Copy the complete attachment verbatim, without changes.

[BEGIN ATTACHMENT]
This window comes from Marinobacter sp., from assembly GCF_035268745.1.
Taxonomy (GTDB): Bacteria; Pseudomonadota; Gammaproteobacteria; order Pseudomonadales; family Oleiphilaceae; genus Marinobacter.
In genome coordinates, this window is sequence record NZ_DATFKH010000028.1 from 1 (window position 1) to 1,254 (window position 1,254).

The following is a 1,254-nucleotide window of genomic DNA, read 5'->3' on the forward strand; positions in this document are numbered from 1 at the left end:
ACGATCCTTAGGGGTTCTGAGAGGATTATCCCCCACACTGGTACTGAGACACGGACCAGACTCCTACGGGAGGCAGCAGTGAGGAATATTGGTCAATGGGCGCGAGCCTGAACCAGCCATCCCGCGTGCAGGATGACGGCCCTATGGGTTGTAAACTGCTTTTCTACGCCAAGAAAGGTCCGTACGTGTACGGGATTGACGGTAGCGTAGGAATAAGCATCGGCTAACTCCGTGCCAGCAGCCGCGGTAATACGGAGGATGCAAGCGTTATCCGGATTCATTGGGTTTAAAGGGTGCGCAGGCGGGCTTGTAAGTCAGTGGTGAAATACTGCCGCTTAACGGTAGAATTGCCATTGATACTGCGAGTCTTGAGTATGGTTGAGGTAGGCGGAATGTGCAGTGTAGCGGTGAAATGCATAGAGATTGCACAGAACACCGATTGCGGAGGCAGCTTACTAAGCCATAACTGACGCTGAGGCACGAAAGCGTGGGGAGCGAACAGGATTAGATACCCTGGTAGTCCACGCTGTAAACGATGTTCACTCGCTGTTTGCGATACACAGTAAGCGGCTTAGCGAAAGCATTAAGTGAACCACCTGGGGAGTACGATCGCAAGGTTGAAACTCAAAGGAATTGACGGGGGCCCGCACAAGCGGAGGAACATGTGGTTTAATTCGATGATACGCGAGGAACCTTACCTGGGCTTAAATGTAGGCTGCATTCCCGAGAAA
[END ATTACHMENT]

This window comes from Marinobacter sp., from assembly GCF_035268745.1.
Taxonomy (GTDB): Bacteria; Pseudomonadota; Gammaproteobacteria; order Pseudomonadales; family Oleiphilaceae; genus Marinobacter.
In genome coordinates, this window is sequence record NZ_DATFKH010000028.1 from 1 (window position 1) to 1,254 (window position 1,254).

The following is a 1,254-nucleotide window of genomic DNA, read 5'->3' on the forward strand; positions in this document are numbered from 1 at the left end:
ACGATCCTTAGGGGTTCTGAGAGGATTATCCCCCACACTGGTACTGAGACACGGACCAGACTCCTACGGGAGGCAGCAGTGAGGAATATTGGTCAATGGGCGCGAGCCTGAACCAGCCATCCCGCGTGCAGGATGACGGCCCTATGGGTTGTAAACTGCTTTTCTACGCCAAGAAAGGTCCGTACGTGTACGGGATTGACGGTAGCGTAGGAATAAGCATCGGCTAACTCCGTGCCAGCAGCCGCGGTAATACGGAGGATGCAAGCGTTATCCGGATTCATTGGGTTTAAAGGGTGCGCAGGCGGGCTTGTAAGTCAGTGGTGAAATACTGCCGCTTAACGGTAGAATTGCCATTGATACTGCGAGTCTTGAGTATGGTTGAGGTAGGCGGAATGTGCAGTGTAGCGGTGAAATGCATAGAGATTGCACAGAACACCGATTGCGGAGGCAGCTTACTAAGCCATAACTGACGCTGAGGCACGAAAGCGTGGGGAGCGAACAGGATTAGATACCCTGGTAGTCCACGCTGTAAACGATGTTCACTCGCTGTTTGCGATACACAGTAAGCGGCTTAGCGAAAGCATTAAGTGAACCACCTGGGGAGTACGATCGCAAGGTTGAAACTCAAAGGAATTGACGGGGGCCCGCACAAGCGGAGGAACATGTGGTTTAATTCGATGATACGCGAGGAACCTTACCTGGGCTTAAATGTAGGCTGCATTCCCGAGAAA